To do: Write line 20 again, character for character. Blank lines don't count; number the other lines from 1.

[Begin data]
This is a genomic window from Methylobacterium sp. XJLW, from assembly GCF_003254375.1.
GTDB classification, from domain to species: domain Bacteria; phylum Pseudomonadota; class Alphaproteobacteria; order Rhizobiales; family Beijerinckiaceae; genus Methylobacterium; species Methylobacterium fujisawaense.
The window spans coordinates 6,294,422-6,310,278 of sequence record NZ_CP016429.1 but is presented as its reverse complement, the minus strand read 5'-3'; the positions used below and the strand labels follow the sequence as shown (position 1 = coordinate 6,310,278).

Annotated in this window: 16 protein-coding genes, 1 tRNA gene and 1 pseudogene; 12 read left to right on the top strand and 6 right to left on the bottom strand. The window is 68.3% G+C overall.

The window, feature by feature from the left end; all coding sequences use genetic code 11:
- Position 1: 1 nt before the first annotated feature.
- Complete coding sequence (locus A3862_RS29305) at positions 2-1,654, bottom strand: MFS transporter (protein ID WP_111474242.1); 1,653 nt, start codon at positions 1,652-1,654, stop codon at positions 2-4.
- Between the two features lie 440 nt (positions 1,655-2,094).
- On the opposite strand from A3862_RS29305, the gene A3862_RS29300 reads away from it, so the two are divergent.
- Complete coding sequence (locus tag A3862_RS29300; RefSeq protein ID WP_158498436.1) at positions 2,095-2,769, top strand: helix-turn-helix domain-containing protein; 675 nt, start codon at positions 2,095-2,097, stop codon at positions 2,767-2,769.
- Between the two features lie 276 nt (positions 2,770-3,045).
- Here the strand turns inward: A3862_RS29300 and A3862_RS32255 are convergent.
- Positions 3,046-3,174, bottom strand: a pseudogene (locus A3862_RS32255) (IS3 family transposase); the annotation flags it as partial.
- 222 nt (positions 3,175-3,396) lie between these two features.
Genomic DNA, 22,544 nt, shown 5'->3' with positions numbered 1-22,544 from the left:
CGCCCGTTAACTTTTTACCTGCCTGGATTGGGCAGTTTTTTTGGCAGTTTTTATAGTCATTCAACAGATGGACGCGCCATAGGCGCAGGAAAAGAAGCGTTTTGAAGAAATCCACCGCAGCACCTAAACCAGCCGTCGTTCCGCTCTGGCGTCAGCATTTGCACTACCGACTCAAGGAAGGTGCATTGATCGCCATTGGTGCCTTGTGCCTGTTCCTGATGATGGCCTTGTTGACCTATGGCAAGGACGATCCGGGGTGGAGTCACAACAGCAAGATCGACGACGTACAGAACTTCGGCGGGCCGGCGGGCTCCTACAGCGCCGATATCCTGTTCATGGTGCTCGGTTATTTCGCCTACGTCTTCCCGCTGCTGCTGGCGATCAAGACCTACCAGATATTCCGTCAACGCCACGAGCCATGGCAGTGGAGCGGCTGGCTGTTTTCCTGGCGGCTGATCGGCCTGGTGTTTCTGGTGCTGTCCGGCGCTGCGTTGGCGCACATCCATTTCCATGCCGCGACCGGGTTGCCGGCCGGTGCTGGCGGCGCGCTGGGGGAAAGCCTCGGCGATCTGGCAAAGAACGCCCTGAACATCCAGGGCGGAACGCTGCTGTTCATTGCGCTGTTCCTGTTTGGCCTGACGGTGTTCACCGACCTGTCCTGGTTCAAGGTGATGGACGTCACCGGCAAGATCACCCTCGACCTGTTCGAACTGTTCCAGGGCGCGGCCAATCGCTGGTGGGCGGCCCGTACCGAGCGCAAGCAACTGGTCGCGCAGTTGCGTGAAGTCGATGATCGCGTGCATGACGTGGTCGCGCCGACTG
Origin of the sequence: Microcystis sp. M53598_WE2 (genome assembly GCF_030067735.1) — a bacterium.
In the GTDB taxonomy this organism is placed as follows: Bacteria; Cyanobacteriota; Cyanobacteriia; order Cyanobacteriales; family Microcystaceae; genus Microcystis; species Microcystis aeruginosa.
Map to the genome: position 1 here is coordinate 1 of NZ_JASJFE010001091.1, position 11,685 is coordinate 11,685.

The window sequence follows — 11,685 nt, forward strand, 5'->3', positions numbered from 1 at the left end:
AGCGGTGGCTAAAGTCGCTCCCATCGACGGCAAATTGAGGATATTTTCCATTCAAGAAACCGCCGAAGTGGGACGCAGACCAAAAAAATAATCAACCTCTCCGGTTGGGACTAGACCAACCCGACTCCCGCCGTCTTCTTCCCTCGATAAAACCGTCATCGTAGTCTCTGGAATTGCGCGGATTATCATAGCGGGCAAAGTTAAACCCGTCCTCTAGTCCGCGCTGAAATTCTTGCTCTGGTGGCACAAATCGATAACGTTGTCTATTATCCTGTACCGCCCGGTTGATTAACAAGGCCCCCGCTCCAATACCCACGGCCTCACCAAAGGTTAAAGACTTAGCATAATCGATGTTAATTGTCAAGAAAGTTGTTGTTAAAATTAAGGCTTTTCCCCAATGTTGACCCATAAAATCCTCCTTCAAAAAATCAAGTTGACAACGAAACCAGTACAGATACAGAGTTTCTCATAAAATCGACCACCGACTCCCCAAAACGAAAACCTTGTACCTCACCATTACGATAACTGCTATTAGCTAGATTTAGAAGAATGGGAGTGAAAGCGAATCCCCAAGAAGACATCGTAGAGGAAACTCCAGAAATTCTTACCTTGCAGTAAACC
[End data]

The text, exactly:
The window sequence follows — 11,685 nt, forward strand, 5'->3', positions numbered from 1 at the left end: